Perhaps those people with whom my mom chats on Facebook, though they may understand Facebook better than my mother does, do like having comments from her, and like having their posts viewed.  That my mother can mentally translate Facebook use into a “chat” that is organic in the sense that people are having a catch-up lets me know that there are probably many people who view Facebook, and Facebook Messenger, the same as that.

The mental concept of Facebook automatically translates into a natural style of conversation instead of being too robotic, which is old hat for anybody who can remember the days that Internet chat was a chief part of the Internet’s function, whether that was AOL or MSN Messenger, or, these days, Facebook Messenger.

Perhaps my participation in services like MSN Messenger back in the day helped elucidate for my mother how it is that Internet chat goes, but it is more likely that talk with my sister Kaite is what educated my mother into an understanding of Internet chat, as Kaite thinks of herself as an early adopter of Facebook.

Like a feedback loop, my sister’s instruction to my mother brought round for me insight into how people view Facebook and Facebook Messenger.  Other people must have similar reactions when they are becoming familiar with it.  While I would have understood it regularly given my experience on MSN Messenger as everybody had in the 2000s, I too feel that I am right as rain about how it is to be on Facebook, but not at the expense of how I feel it is to be part of a community inside Facebook.

The problem is the question of whether Facebook will keep a good enough reputation for itself among most Internet users around the world.  Though my mom’s understanding of Facebook is probably largely due to my sister’s help, I think my mom is right that she sees the use of Facebook in a simple but useful light.  None of that would be going on without my sister’s words of explanation for my mother and father.

I should remember that when I am writing emails to Kaite.  Respect due, Kaite is married and has a little one at home, and has been working in the city of London, England, where their family resides.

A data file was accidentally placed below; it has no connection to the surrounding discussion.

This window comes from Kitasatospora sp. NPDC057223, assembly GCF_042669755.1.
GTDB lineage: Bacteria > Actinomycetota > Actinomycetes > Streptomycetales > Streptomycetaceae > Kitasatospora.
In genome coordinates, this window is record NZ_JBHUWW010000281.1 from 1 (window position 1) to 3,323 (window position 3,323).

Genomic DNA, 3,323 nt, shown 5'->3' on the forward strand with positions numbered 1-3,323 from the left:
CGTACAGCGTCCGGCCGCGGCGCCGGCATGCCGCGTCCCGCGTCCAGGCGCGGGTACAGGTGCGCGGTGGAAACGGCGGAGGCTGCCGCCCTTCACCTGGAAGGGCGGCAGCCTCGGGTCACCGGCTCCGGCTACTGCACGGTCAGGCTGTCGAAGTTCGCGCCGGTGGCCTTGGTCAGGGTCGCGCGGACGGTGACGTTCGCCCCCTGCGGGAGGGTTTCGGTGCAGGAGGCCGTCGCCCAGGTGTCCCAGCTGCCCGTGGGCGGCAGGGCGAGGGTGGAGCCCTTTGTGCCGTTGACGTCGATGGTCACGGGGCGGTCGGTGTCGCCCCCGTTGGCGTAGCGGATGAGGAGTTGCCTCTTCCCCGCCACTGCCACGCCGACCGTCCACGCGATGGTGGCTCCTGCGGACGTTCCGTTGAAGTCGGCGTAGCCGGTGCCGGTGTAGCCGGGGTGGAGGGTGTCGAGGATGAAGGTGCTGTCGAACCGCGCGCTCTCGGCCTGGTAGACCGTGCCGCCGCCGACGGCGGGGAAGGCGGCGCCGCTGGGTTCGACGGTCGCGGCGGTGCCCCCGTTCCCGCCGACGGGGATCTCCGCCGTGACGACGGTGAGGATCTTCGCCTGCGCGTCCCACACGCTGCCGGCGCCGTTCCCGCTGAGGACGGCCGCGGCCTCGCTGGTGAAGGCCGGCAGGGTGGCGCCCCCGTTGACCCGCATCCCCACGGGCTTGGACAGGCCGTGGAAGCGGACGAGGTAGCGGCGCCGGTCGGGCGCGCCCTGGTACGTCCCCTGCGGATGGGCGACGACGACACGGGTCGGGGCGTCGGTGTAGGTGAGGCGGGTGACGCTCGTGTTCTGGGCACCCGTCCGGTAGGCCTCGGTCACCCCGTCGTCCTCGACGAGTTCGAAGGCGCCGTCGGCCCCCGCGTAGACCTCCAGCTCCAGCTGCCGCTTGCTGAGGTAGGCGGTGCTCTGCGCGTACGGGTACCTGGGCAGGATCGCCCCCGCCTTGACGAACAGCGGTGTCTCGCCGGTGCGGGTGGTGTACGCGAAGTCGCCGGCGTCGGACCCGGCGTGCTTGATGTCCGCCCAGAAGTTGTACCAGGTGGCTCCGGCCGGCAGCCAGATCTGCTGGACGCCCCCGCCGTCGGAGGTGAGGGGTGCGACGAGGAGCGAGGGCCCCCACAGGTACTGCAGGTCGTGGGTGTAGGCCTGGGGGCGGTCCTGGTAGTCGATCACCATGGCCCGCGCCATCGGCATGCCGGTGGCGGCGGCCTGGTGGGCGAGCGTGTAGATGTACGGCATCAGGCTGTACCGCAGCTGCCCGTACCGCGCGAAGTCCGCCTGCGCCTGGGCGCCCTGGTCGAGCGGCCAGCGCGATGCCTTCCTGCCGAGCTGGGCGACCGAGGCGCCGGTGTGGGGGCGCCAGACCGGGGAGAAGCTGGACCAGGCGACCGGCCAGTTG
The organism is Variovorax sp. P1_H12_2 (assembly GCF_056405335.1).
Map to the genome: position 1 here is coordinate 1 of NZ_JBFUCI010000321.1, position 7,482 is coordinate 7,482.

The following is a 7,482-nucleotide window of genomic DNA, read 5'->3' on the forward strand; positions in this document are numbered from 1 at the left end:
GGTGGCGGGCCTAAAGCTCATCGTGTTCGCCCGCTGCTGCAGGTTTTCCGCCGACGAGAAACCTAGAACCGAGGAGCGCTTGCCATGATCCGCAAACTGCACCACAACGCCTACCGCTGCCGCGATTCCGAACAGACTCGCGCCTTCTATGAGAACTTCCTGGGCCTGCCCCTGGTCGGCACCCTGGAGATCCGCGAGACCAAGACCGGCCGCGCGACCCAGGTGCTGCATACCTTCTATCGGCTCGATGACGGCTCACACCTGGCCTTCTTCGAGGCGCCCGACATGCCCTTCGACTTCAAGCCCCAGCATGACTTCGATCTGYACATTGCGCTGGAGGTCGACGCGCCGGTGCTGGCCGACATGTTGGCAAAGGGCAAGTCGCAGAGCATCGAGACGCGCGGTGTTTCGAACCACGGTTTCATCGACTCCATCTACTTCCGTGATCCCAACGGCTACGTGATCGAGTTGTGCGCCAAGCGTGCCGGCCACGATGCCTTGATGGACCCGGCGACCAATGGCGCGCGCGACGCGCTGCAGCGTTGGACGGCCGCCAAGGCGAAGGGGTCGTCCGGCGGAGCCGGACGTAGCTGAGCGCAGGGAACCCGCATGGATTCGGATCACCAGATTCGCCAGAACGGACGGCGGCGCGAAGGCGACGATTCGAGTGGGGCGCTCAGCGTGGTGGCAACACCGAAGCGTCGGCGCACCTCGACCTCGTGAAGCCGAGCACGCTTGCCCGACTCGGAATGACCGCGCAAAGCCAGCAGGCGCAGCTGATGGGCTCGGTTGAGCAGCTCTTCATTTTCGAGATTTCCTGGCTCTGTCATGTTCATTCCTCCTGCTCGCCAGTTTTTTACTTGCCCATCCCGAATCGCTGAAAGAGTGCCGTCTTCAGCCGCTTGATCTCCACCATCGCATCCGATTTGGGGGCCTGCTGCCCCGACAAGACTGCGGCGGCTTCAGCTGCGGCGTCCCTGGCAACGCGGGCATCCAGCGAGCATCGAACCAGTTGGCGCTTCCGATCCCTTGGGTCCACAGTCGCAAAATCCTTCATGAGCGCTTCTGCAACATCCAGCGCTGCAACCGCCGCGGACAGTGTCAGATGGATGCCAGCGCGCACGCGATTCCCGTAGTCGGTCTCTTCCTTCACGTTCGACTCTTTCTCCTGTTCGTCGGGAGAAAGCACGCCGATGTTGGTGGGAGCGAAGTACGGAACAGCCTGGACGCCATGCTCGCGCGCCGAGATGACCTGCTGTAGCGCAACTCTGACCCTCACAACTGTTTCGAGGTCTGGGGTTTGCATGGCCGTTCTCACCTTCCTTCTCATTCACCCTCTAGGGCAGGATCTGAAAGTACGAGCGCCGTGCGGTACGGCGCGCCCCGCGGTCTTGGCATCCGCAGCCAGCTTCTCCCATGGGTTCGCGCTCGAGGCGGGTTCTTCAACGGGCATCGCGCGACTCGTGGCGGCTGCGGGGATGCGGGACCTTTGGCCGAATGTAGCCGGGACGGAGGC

My mom may discourage junk food, but Facebook is right by her.  I remember my high school librarian who referred to many works of fiction as being “ice cream reading,” meaning they weren’t high-value books.  Funny how that is.

Photo by Matt Moloney on StockSnap

You’re welcome to like this post, follow my blog, and leave comments.  All the best, especially if you are on Facebook.  If you want to contact me by email, you can, at the personal email patrickcoholan@hotmail.com

My personal Facebook account is https://www.facebook.com/findingenvirons  Don’t think you can be affected?  Give it a go. I hope you have a great Halloween this season.

15 Ways the Most Youthful Adherent to Video Research is Totally Overrated. Part III

Cats at play
Kittens
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Photographer:
Redd Angelo
Dimensions: 5616 x 3744
Photographer:
Greg Rakozy

This post is intended as the conclusion to two earlier posts, written and published recently.

Not to say that video doesn’t have many, many uses, sometimes even critical, I have thought of some observations debunking video.  Information learned from video research can be useful, particularly if it is assembled in a blog shared on Facebook.

I feel, historically, video research does not hold up given its artifice as evidence.  With good editing, that difficulty is somewhat rectified.  Here are five more ways that video research is overrated.  These are ways that video does not provide any more substantive information than where is otherwise available.

 

  1. Twitter’s Vine, now Periscope launched people with a genius for shooting six-second long videos, usually intended to be funny, meaning that if you were a creator with a knack for coming up with hilarious six-second videos.  On Vine, you could build a reputation and attract an audience.  The problem is that Vine came to an abrupt end because behind the scenes Twitter was continually working on becoming profitable and Vine didn’t enter the equation.
    Therefore the six-second video format of Vine left the Internet.  This is an example how video did not work in a specialized format that was “cool,” new and stimulating.
  2. Another way that video has failed the mainstream is the interesting but absurd idea that you can video-record phenomena, like Bigfoot, or UFOs.  An idea of going on an expedition to get a video recording of Bigfoot in his natural habitat, or UFOs in the night sky, often gets debunked by skeptics as “hoax.”  True experiences with phenomena of this kind go with a lot of excitement and potentially lasts only briefly.